The Institute of Risk Management (IRM) talks to Claudia Nastase, IRMCert Senior Risk Management & Compliance Advisor Kinshasa, DRC office UNHCR (United Nations Refugee Agency) on what working in risk is really like and what advice they would share with people looking for a career in the industry.
How did you get your job?
Enterprise Risk Management has become an increasingly important approach for the United Nations, and specific positions for Senior Risk Advisors have emerged in a number of agencies in the last decade. I had previously built my career within the UN system for 15 years, in different agencies, including in positions related to management, change and reforms, or finance; in locations as varied as Ethiopia, Gaza, Ivory Coast. This enabled me to understand the complexity of processes, challenges, strengths and weaknesses of the system, a key asset as I started working as the first Senior Risk Management and Compliance Advisor in the Democratic Republic of Congo at UNHCR a couple years ago.
What’s a typical day like as a Senior Risk Management & Compliance Advisor?
As Senior Risk Advisor, I am part of the Senior Management Team of UNHCR in the DRC, which objective is to ensure the protection of uprooted people in the country. The Democratic Republic of Congo (DRC) is one of the riskiest and most complex contexts in the world, where high risks such as humanitarian emergencies, epidemics, insecurity due to armed groups are only a few examples of what we are dealing with on a daily basis. In a typical day, I would collaborate with the various risk owners on the mitigation treatments of our major risks, and find diverse ways of engaging with the staff at large on risk management through training or specific projects, meetings and forums, in order to embed risk culture in the daily operation.
What do you enjoy most about your job?
The diversity of topics you end up covering is very large, since they relate with the overall management of an operation. I enjoy the multi-faceted skills you build over time in this type of work. I also love tackling complex difficult issues, sometimes during a time of crisis or emergency, with the aim of identifying the best way out, using strong problem-solving skills. I believe this can only be successfully achieved as a team, and the Senior Risk Advisor shall be able to create the relationships and links between departments that enable this effort to become productive.
What are the challenges?
Many. The context is very challenging as one can imagine. The resources are little to deliver our mandate and reach our objectives, so every day is an arbitrage between various crisis, risks and issues. Good risk management practices requires that one remains focus on the biggest risks and prioritises the work around tackling what could most impact our ability to deliver. Strategic planning and prioritisation are key to our roadmap particularly in a field where you are required to do more with less every year.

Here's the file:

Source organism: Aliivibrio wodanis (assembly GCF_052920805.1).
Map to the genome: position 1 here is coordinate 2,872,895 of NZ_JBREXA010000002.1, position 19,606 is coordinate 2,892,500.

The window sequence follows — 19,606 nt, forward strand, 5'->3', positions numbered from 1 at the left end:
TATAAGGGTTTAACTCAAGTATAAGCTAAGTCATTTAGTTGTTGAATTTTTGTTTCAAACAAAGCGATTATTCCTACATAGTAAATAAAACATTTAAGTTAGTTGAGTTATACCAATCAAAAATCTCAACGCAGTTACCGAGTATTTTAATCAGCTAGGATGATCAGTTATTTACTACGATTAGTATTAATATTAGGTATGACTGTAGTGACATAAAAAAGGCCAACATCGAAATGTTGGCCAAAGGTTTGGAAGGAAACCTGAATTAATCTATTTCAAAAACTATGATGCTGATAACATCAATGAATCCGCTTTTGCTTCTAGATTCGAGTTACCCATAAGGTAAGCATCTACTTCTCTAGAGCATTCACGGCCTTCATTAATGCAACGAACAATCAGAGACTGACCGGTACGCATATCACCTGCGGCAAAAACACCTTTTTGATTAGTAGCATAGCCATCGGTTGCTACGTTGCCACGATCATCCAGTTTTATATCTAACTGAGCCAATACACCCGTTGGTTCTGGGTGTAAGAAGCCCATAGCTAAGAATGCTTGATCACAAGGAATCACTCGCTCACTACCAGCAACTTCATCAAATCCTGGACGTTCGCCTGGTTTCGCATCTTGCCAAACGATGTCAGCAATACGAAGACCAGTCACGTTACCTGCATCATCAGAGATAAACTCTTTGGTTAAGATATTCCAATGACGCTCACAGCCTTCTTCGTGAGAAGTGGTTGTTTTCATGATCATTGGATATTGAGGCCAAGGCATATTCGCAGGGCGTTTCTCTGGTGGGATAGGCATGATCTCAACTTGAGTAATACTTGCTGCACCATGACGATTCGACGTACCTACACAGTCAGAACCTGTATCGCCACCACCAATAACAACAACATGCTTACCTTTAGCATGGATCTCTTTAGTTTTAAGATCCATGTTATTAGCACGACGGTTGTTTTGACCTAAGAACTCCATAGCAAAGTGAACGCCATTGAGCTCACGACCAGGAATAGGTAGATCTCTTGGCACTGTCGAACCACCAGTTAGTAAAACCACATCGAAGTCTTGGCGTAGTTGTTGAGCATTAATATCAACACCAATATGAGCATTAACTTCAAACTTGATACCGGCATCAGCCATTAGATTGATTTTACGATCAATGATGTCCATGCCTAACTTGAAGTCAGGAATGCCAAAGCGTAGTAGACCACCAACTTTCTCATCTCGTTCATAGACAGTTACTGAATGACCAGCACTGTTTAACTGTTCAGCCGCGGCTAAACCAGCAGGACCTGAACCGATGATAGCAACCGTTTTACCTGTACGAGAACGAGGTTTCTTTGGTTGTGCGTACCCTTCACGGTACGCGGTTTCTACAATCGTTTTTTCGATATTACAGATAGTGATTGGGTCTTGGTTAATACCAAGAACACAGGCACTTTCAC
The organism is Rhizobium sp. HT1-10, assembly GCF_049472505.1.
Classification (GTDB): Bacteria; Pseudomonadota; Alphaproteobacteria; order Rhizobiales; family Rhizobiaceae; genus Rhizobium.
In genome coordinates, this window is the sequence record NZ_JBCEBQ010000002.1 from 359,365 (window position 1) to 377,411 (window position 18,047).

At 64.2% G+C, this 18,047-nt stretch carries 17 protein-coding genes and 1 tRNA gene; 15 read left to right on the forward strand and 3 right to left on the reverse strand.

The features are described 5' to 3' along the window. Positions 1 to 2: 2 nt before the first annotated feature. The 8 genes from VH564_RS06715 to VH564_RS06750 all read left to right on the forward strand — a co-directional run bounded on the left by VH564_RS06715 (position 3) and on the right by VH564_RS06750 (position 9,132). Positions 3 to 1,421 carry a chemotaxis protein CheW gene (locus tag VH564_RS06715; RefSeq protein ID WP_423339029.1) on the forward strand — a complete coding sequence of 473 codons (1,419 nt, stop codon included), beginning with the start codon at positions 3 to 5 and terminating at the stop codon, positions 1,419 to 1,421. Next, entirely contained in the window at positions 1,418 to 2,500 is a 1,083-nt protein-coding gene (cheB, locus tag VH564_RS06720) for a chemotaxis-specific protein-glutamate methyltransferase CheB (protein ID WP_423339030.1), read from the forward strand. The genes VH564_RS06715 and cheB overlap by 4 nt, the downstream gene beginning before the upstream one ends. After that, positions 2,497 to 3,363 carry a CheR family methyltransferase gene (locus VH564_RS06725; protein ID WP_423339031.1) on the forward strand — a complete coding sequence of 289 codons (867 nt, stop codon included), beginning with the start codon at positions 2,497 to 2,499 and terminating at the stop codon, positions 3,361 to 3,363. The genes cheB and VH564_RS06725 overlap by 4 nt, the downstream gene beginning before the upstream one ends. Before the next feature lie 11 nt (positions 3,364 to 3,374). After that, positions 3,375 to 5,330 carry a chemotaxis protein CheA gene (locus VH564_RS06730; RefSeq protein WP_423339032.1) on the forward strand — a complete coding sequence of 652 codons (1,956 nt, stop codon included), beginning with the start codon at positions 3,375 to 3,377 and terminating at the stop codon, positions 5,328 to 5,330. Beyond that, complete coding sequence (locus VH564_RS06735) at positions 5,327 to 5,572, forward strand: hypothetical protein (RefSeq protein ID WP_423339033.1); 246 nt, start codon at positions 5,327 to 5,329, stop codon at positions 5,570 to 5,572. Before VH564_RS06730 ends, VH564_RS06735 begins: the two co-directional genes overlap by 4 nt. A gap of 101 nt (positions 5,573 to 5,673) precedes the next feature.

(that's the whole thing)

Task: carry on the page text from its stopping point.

What made you decide to study the International Certificate in ERM?
I had a rather long experience within the UN but little exposure to risk management as I started my Senior Risk Advisor function. I felt the need to deepen my theoretical understanding of this discipline, first to structure my thinking and my work-plan, but also to be able to train efficiently other colleagues by using the most appropriate terminology and method.
What has it taught you that you can immediately put into practice?
The categorisation of risks, the most relevant treatments and responses, the practical examples given from other private or public organisations have been immediately useful for immediate application in my analysis and in the practical solutions I could adapt to our needs.
What would you say to other people considering studying the qualification?
No matter how experienced you are in your field of work, adding a strong theoretical structure to your thoughts will bring you much value. It will give you the clarity and coherence needed in an area that is by nature complex and multiform.
If you’re looking to become a Risk Management Advisor in a large organisation, my advice is that you:
> Diversify your technical skills upfront by working in different departments or locations and understand where the main bottlenecks are
> Enhance your personal skills by becoming very adaptable and resilient at all times, risk management is not the type of work that follows a strict roadmap
> Improve your soft skills, because your main challenge will be embed a strong risk culture within your organisation, through trainings and various capacity-building initiatives. No successful risk management culture will be achieved without a solid teamwork.Click here to add your own text